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Rent Crisis: 13 long-term rentals versus 300 on Airbnb

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As revealed in last week’s Killarney Advertiser, we are currently in the midst of a crippling rental crisis the likes of which have never been seen in Killarney. Locals and migrants alike are struggling to find suitable accommodation and there appears to be no solution in sight. Rents nationally are significantly higher than they were at the height of the boom and they continue to climb. In Kerry, this quarter showed an 8.9% increase on the same period last year.

Incredibly, there are currently just 13 properties available for rent in the Killarney area on Daft.ie (and some of those listed are miles from the town itself). On Airbnb, meanwhile, there are over 300 listings in Killarney.

It is virtually impossible to find somewhere to rent long term in the Killarney area. Worryingly, many local businesses now say that they have jobs available but they can’t attract employees because there’s nowhere to house them.

Chairperson of the Irish Hotels Federation, Niamh O’Shea, says the issue is affecting many local hotels.

“In Killarney in particular, there is a shortage of supply when it comes to accommodation and that is a challenge,” she said. “There aren’t enough houses being built and you also have the scenario where some of those who were in the market have exited in favour of Airbnb. It’s a double-whammy, for want of a better word.

“It’s at all levels. You’ll have a demand for residential accommodation for international students coming on a year’s placement, but equally it affects more senior positions. We’ve struggled to find suitable family accommodation for people looking to move their career to Killarney.”

Some hotels, most notably the Hotel Europe, have taken matters into their own hands by providing their own accommodation for staff but Ms O’Shea says that’s not an option for everyone.

“That’s a considerable investment (€3 million) by the Hotel Europe but that just goes to show the level of the shortages. It’s not something that’s feasible for all hotels, and it is a longer process with planning and building. This is an immediate problem and it’s one we’ve experienced all summer.”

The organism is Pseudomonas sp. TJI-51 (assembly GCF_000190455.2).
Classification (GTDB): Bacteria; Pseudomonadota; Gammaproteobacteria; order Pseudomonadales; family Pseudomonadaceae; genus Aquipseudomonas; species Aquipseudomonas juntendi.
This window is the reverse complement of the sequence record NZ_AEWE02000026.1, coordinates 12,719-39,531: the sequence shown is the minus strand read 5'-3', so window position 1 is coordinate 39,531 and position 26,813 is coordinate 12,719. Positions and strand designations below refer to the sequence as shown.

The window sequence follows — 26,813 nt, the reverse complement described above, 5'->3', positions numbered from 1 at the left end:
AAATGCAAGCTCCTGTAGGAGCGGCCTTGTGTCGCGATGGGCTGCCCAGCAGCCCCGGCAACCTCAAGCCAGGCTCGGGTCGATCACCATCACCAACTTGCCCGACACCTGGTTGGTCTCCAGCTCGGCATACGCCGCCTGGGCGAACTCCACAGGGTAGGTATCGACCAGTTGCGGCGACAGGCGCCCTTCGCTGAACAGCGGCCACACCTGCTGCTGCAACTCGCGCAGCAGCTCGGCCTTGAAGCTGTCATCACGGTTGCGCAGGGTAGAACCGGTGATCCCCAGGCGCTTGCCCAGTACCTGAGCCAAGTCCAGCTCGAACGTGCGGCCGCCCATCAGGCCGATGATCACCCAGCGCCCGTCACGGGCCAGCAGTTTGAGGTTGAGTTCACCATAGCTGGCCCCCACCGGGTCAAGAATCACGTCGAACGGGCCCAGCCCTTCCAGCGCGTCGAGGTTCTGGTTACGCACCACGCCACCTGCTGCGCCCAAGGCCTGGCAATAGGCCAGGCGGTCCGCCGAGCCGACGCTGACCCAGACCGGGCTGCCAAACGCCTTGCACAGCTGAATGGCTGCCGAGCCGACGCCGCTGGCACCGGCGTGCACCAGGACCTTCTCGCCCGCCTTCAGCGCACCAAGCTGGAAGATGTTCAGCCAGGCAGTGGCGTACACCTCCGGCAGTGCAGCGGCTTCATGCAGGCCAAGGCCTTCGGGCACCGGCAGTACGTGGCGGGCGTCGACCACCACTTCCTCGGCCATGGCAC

Ms O’Shea says it’s reassuring to see that there are some developments that have started in Killarney but “it will take time before we see a relief.”

“In terms of Airbnb, I do feel that there needs to be some regulation both in planning law and taxation policy so that it’s a level playing field.”

I also spoke to local businessman Cormac Casey about the issue and he confirmed that the current situation is a “nightmare” for business.

“It’s becoming increasingly difficult to attract staff to Killarney,” he said. “Even before you reach the interview stage, you’re at a disadvantage because would-be employees know that accommodation is a problem here. It has reached the stage where we’re actually entertaining the idea of purchasing property, just so we have somewhere for our staff and their families to live.

“That’s obviously a major problem because then you’re pumping cash resources into accommodation instead of into the business. It’s a real issue for many businesses in town and something needs to be done.”

Speaking to the Killarney Advertiser, estate agent Ted Healy said a number of factors were responsible for the severe lack of available rental properties.

“Over the past number of years, more and more landlords have exited the rental market than have entered it,” he said. “There are a number of reasons why this is the case. A large number of investment properties have been repossessed by financial institutions, and a large proportion of landlords have exited the market due to increased costs and taxes associated with renting a property.